Broken-hearted, William King returned to Northumberland, and many years later, learning that his daughters were still alive, started on foot for Niagara, accompanied by a faithful old Indian. He soon found his daughter Sarah and later, after much suffering and hardship, succeeded in finding the other daughter, Ruth. The three then returned to their home near Milton, Northumberland County.

On the same day, a number of horses having strayed from the neighborhood of Fort Muncy, supposedly up Loyalsock Creek, Captain Berry, with a company of twelve, started out to search for them. Robert Covenhoven, his two brothers, James and Thomas, and William Wyckoff were in the company. At the mouth of Loyalsock Creek, the party separated, Wyckoff, Peter Shoefelt and a man named Thompson going up the West Branch of the Susquehanna towards Williamsport to Thompson’s house to save some of his property, and the remaining members of the company going up the Loyalsock. When Wyckoff, Thompson and Shoefelt came to Thompson’s house, they went in and com­menced to cook dinner, when they were attacked by part of the same band that, later in the day, committed the massacre at the mouth of Lvcoming Creek. Thompson and Shoefelt were killed. Wyckoff was wounded and captured. He was liberated after a captivity of two years. The men who had gone up Lovalsock Creek, proceeded for some distance, and not finding the horses, decided to return. Captain Berry, who was among these, was advised by Robert Covenhoven not to return by the path by which they had come. The Captain paid no attention to the noted scout’s advice. The men had not gone far, on their re­turn, when they were fired upon by Indians, and most of them, including Captain Berry, were killed. James Covenhoven was shot through the shoulder and disabled. He cried to his brother, Robert, that he was wounded and could do nothing, whereupon Robert told him to run across the creek, and he would cover his retreat. James reached the opposite side of the creek when a bullet struck him in the back of the head, killing him instantly. Robert then ran for his life, and escaped by hiding in a tree top.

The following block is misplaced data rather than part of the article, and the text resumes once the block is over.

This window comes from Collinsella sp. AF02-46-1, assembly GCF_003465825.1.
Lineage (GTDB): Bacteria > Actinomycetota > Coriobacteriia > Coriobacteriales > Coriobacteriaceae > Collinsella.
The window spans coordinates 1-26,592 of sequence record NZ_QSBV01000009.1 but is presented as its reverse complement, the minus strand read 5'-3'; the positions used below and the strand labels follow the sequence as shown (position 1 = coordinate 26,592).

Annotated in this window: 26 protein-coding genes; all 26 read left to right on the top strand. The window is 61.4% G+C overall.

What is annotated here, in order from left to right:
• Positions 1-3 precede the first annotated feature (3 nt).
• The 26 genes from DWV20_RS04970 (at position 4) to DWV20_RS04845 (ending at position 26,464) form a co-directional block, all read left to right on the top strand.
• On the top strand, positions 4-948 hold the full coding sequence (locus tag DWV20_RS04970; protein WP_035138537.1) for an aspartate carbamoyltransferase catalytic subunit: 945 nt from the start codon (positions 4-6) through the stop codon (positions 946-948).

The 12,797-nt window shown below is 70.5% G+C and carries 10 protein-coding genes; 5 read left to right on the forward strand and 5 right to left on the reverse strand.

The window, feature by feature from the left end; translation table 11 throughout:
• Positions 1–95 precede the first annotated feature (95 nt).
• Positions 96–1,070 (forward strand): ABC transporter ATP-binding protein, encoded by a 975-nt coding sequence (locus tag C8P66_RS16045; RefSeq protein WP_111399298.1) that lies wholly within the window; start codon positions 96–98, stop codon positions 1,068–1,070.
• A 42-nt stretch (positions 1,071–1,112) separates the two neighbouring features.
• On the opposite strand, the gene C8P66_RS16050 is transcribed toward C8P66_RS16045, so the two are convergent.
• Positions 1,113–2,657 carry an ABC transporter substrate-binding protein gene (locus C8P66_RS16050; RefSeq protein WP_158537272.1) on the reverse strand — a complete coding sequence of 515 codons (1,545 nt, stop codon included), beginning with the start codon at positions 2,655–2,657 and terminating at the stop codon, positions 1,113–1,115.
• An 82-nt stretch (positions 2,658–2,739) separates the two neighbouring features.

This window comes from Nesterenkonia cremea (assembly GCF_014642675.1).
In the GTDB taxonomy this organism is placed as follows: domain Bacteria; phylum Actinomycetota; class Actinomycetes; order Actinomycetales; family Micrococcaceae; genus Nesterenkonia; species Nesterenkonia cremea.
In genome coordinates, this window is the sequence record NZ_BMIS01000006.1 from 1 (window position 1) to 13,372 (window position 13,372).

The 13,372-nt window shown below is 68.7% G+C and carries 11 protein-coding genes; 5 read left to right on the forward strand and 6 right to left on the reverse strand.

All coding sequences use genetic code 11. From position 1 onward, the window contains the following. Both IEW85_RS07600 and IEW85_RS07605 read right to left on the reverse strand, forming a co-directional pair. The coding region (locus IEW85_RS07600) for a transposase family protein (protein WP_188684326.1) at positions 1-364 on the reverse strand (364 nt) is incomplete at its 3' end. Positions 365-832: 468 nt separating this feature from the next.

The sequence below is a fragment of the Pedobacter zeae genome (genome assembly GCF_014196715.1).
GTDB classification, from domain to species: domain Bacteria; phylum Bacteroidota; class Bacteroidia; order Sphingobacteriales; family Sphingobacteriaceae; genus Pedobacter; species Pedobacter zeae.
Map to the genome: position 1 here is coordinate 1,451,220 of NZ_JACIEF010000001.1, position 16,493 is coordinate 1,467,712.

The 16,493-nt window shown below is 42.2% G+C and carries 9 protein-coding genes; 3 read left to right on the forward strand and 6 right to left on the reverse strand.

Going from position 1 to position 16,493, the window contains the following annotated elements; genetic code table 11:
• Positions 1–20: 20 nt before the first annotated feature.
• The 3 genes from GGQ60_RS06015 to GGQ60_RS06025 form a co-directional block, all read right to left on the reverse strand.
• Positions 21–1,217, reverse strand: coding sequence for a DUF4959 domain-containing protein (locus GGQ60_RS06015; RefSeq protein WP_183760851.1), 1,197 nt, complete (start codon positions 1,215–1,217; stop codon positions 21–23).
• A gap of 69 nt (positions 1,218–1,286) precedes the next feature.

His brother, Thomas, was captured, as were Wyckoff, his son Cornelius, and a negro. The negro was burned at the stake in the presence of the other prisoners. Wyckoff and his son re­mained among the Indians for two years, when they were given their freedom.

Thus ended this terrible day on the West Branch of the Sus­quehanna, as the Indian allies of the British, laden with the bloody scalps of men, women and children, set out through the forests to present their instigators with the ghastly evidence of their awful work and to receive the British scalp bounty. (Pa. Archives, Vol. 6, pages 589-591; Meginnes’ “History of the West Branch”, pages 209-215)